Belgium’s Princess Delphine attends first official royal event since recognition
Wednesday, 17 February 2021
On Wednesday, Belgium’s Princes Delphine and her husband were present at a traditional ceremony for the deceased members of the royal family in the royal crypt of the Notre-Dame church in Laeken.
Every year since 1935, a mass has been held on 17 February to commemorate all deceased members of the Royal Family.
“Princess Delphine was invited, like her siblings, and responded positively,” Francis Sobry, a spokesperson for the palace, told Het Nieuwsblad.
This year, however, the mass could not take place due to the coronavirus measures, and the members of the family followed each other into the crypt, separately and per social bubble.
In early 2020, after years of legal battles and a court-ordered DNA test, King Albert acknowledged that he was Boël’s biological father.
On 1 October 2020, Delphine Boël was also officially recognised as the legitimate daughter of King Albert II, according to a ruling by the Brussels Court of Appeal. She officially became a Princess of Belgium, putting an end to a legal battle that dates back to 2013.
Following a previous meeting with Albert II and Paola at the Château Belvédère, and a separate one with King Philippe at Laeken Castle, this is the third private meeting that has been made public since Delphine was officially recognised as Princess of Belgium.
Delphine Boël is now officially a Belgian princess
Thursday, 01 October 2020
As of today, Delphine Boël, the illegitimate daughter of King Albert II, is officially a princess of Belgium, the Brussels Court of Appeal decided.
The judgment was not expected until 29 October, but has already been handed down today, reports RTBF and was confirmed to VTM News and VRT.
Delphine is now changing her name to that of her father, namely ‘of Saxe-Coburg-Gotha’. Her children, Joséphine and Oscar, also become princess and prince of Belgium, and should be addressed the same way.
At the beginning of this year, and after years of legal battles and a court-ordered DNA test, King Albert acknowledged that he was Boël’s biological father.
However, Boël did not settle for that and wanted to be treated like the other children of Albert (Belgium’s current King Philippe, Princess Astrid and Prince Laurent), and also bear the name ‘of Saksen-Coburg’.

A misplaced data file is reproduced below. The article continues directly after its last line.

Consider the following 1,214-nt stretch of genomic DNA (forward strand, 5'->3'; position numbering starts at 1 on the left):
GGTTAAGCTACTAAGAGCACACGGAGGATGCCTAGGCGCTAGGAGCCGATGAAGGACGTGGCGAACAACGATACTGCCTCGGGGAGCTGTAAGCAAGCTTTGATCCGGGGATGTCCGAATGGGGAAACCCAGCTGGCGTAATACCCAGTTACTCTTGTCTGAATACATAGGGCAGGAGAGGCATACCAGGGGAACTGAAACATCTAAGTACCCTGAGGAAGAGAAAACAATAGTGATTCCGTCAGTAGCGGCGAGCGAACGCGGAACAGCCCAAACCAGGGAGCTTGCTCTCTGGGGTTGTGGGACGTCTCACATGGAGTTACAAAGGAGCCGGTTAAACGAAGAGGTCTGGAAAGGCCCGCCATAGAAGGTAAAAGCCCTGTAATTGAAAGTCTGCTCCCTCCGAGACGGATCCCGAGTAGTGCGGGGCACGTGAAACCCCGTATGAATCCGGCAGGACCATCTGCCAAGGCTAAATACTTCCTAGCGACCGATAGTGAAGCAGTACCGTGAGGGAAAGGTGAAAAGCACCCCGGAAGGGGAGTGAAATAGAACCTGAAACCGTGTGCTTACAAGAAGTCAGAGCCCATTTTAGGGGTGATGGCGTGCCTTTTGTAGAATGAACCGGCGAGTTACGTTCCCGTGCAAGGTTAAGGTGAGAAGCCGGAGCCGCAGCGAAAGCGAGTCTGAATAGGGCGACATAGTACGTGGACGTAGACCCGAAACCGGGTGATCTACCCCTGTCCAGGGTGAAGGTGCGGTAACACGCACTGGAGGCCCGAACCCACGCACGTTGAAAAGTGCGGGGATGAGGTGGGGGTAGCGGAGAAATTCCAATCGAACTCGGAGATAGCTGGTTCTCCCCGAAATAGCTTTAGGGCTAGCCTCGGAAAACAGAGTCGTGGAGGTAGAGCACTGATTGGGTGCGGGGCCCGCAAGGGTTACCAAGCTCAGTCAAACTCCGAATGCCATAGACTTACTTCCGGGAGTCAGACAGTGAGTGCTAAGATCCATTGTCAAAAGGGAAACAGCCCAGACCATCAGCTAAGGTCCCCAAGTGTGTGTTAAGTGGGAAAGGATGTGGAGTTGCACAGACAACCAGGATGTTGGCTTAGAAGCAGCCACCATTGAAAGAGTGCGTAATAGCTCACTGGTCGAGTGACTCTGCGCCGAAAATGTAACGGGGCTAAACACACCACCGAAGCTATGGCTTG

Additionally, she wanted to be addressed as Royal Highness and princess of Belgium. The Court of Appeal has now proved her right.
The Brussels Times
Belgian King Philippe meets half-sister Princess Delphine for the first time
Published15 October 2020
Belgium's Princess Delphine finally met her half-brother King Philippe for the first time, following her successful legal battle to use a royal title.
The siblings enjoyed a "warm encounter" last Friday, the royal family's official Facebook account says.
The princess, who is 52, spent years fighting to be recognised as a child of former King Albert.
He admitted paternity in January. A court later granted her the same rights and titles as his children by marriage.
The decision was announced on 1 October.
A message issued by King Philippe and Princess Delphine said on Thursday they had met for the first time at the Castle of Laken the previous week.
"This long and rich discussion gave us the opportunity to learn to know each other. We talked about our respective lives and areas of shared interest," they said.
"This bond will further develop within the family setting."
Delphine Boël, an artist, won her court case on 1 October. According to the ruling, she and her two children can now hold the surname of her father, Saxe-Cobourg.
She will be entitled to receive an inheritance after Albert's death, along with his three other children - Prince Laurent, Princess Astrid and King Philippe.
Despite her new title, Princess Delphine will not receive any royal endowment. But Albert must pay nearly €3.4m (£3.1m) to cover her legal fees, according to local outlet De Standaard.
What is the background?
Princess Delphine's mother, Baroness Sybille de Selys Longchamps, says she had an 18-year affair with Albert before he was king.
Rumours first emerged that he had fathered a child with another woman after it was disclosed in an unauthorised biography of Albert's wife, Queen Paola, published in 1999.
The princess first alleged on the record that King Albert was her biological father during a 2005 interview, but it was not until he abdicated in 2013 - when he lost his immunity to prosecution - that she opened court proceedings.
The 86-year-old had resisted court orders to undergo DNA testing until he was facing fines of €5,000 per day for refusing to do so. In January, he announced that he accepted her as his fourth child after he had "learnt the results of the DNA tests".
Belgium has a constitutional monarchy in which the king plays a largely ceremonial role.